BearSleuth Opinion Piece: 5 Graphic Novels That Will Inspire You to Write Comic Books

To be a strong writer you have to read, a lot. This is the first thing any lecturer of English or Creative Writing will tell you and it’s true for any genre or medium of writing. You want to write for the stage? Great, go watch some shows and read some play scripts. If you want to write comic books there’s three types of reading you should be doing; books that study the medium, comic book scripts and comic books themselves. On Tuesday, I covered the top five books that study the medium (which you can read here). Here is a list of five graphic novels that you should read if you want to get inspired and start writing comic books.

Number 5 Maus by Art Spigelman


Picture Source: [Accessed 11/06/2015]

Between 1980 and 1991 Art Spigelman created a series that will stand the test of time for centuries. Most collections contain the entire series and it is a wonder to behold. The core concept involves an anthropomorphic mouse version of Spigelman as he interviews his father about his experiences as a Polish Jew living through the holocaust. The only reason this series doesn’t make it higher on the list is that it is very dry in places, but make no mistake, the entire experience is both enlightening and harrowing.

Number 4 Fables: Legends in Exile by Bill Willingham


Picture Source: [Accessed 11/06/2015]

You might have played the Wolf Among Us, which is a brilliant in it’s own right, but the Fables series is something else. The genre of textual intervention is something saved mostly for English Lit classes. The genre involves taking already existing properties and putting your own slant of it as an author.  Willingham is the master of textual intervention, creating parallels between modern life and the fairytales of old. The first volume of the epic saga, which is only just coming to a close, is a near perfect piece of world building and story telling.

Number 3 Seconds by Bryan Lee O’Malley


Picture Source: [Accessed 11/06/2015]

Only released last year, Seconds is Bryan Lee O’Malley’s third solo project, and the first graphic novel he has produced since the beloved Scott Pilgrim series. Seconds explores an internal crisis in a way that can only be done in the medium of graphic novels. Each character has a brilliant combination of personality and life breathed into them. The piece as a whole demonstrates a level of concise yet advanced style of storytelling that is sure to elevate your understanding of the medium.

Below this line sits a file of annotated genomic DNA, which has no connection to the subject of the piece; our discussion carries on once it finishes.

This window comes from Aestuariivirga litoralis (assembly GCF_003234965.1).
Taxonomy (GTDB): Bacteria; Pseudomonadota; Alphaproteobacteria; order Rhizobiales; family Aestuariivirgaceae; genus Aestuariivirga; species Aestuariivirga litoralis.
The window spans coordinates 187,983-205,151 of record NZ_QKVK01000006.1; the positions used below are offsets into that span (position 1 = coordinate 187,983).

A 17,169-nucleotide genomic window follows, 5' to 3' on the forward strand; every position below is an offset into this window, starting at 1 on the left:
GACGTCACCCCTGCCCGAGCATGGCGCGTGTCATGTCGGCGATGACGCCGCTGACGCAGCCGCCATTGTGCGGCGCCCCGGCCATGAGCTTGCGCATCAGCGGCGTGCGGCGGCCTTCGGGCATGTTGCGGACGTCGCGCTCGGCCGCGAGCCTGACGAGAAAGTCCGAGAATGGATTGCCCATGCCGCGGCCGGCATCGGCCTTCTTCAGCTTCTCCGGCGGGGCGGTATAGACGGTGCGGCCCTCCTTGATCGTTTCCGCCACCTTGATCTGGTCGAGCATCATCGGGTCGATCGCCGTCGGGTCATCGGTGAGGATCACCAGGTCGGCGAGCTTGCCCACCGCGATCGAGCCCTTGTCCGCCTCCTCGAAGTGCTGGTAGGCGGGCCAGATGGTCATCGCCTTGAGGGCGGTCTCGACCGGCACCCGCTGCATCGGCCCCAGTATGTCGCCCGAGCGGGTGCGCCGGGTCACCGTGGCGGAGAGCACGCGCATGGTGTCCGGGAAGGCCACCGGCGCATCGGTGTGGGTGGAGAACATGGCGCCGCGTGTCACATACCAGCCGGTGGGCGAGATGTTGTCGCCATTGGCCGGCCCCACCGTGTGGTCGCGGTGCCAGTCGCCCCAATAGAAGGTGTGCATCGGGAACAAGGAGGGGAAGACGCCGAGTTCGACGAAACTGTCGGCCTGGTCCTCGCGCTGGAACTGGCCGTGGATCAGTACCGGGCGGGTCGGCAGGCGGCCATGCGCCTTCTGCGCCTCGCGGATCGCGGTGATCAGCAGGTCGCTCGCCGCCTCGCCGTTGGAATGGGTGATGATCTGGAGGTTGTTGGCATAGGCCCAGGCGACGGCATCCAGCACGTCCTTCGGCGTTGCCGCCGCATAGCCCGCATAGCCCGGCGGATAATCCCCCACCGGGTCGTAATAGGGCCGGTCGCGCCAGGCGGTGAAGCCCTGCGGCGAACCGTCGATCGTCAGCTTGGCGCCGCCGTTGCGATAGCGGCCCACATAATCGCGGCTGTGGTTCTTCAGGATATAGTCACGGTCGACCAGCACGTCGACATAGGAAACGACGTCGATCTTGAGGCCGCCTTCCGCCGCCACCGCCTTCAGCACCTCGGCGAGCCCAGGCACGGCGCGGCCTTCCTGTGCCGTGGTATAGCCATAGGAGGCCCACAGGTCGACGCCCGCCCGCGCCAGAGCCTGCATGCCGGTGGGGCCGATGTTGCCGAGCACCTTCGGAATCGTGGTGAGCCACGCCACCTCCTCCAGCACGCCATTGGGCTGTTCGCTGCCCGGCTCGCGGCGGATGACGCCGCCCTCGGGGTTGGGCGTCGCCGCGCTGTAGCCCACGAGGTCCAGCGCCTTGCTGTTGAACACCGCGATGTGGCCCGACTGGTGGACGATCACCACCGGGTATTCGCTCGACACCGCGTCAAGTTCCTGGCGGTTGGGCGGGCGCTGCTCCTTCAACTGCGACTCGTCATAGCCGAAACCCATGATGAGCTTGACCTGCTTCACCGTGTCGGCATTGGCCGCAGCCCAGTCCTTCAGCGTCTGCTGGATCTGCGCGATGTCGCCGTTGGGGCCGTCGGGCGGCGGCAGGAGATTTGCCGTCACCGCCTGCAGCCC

Number 2 Daredevil: Wake Up by Brian Michael Bendis


Picture Source: [Accessed 11/06/2015]

It is rare to see experimental and avant-garde pieces of work coming out of the super-hero focused publishing houses of Marvel and DC. That is not to say they do not produce incredibly high quality work but much of it conforms to general styles and patterns, experimenting more with story than storytelling technique. This is not the case with Wake Up, the graphic novel comes from the early days of Brian Michael Bendis’ career and features artwork from the talented David Mack. The piece follows the character of Ben Urich, a reporter chasing down a story about Daredevil and a fight with a D-List villain. It is a magnificent piece of fiction and is a constant personal inspiration for my own writing.

Number 1 Sandman by Neil Gaiman


Picture Source:,204,203,200_.jpg [Accessed 11/06/2015]

There is nothing more inspirational and informative to graphic novel writers, in my opinion, than the Sandman series. There are many reasons why Neil Gaiman is a master of writing and his ability handle the graphic novel medium is among the best. The tale of Sandman is a complete and well assembled story that I can’t help but recommend in it’s entirety. If I had to be tied down to a single graphic novel I would probably cheat and say Absolute Sandman Volume One which covers the first twenty issues of the series as well as a lot of bonus material. I advise anyone interested in the craft of writing to buy whatever parts of the series they are able to, as it will both change your outlook on the craft of writing and your view of the world.

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